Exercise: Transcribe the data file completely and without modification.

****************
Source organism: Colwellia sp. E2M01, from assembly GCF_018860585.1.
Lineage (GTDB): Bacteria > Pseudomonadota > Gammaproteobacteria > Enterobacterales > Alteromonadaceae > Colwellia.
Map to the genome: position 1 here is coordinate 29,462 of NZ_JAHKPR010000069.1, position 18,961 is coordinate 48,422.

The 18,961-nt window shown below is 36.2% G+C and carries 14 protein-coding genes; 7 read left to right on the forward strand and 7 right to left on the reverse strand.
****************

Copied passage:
Source organism: Colwellia sp. E2M01, from assembly GCF_018860585.1.
Lineage (GTDB): Bacteria > Pseudomonadota > Gammaproteobacteria > Enterobacterales > Alteromonadaceae > Colwellia.
Map to the genome: position 1 here is coordinate 29,462 of NZ_JAHKPR010000069.1, position 18,961 is coordinate 48,422.

The 18,961-nt window shown below is 36.2% G+C and carries 14 protein-coding genes; 7 read left to right on the forward strand and 7 right to left on the reverse strand.